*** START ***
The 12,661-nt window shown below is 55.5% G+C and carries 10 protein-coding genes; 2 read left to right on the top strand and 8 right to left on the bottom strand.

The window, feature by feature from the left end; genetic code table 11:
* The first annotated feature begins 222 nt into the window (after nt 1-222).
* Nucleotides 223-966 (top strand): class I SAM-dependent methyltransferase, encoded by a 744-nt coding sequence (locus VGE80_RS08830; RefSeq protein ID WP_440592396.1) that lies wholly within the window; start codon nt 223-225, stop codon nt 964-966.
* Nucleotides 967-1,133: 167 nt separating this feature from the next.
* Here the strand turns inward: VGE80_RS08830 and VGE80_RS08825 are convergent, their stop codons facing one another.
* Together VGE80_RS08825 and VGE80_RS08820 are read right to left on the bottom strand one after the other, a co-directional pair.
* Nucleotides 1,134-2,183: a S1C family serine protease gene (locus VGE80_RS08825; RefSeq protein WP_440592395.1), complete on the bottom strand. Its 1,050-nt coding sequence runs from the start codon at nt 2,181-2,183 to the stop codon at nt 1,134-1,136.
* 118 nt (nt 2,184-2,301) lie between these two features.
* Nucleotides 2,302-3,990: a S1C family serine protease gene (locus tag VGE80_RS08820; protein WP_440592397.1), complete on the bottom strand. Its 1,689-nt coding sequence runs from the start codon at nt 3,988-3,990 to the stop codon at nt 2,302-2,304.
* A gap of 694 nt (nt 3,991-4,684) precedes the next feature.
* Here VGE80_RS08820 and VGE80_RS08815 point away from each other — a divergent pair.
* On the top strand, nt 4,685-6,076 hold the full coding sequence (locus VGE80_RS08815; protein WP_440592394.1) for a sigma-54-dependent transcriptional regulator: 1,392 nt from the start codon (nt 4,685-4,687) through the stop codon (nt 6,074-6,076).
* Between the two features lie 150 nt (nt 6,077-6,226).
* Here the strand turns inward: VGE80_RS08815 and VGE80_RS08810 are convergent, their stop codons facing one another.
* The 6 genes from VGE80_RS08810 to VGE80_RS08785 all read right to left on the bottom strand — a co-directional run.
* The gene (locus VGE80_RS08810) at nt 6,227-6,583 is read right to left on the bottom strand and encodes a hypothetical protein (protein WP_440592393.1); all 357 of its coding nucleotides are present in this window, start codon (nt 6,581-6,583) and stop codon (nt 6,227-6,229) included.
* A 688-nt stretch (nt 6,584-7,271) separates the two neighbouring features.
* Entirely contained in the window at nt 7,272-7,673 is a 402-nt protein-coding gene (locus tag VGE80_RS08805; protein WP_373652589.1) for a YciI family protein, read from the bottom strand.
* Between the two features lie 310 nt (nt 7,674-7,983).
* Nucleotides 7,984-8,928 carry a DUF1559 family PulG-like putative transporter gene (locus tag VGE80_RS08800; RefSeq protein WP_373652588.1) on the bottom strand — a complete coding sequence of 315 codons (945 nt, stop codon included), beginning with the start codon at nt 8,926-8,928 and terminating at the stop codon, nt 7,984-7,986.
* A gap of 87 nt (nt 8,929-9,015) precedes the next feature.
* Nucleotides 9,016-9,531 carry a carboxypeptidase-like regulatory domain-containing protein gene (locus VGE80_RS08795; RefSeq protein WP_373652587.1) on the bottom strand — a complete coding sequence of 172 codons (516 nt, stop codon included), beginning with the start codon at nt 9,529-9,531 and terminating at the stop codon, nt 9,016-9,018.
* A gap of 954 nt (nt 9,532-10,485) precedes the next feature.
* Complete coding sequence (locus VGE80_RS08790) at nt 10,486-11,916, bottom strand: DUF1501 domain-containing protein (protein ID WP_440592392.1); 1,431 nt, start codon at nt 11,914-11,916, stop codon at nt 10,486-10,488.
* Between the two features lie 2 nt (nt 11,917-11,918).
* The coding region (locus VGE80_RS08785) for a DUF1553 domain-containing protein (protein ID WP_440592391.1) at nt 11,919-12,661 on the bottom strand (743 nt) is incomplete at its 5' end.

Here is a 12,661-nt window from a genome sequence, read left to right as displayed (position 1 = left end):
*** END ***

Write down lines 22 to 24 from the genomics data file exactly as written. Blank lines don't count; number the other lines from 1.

* A gap of 87 nt (nt 8,929-9,015) precedes the next feature.
* Nucleotides 9,016-9,531 carry a carboxypeptidase-like regulatory domain-containing protein gene (locus VGE80_RS08795; RefSeq protein WP_373652587.1) on the bottom strand — a complete coding sequence of 172 codons (516 nt, stop codon included), beginning with the start codon at nt 9,529-9,531 and terminating at the stop codon, nt 9,016-9,018.
* A gap of 954 nt (nt 9,532-10,485) precedes the next feature.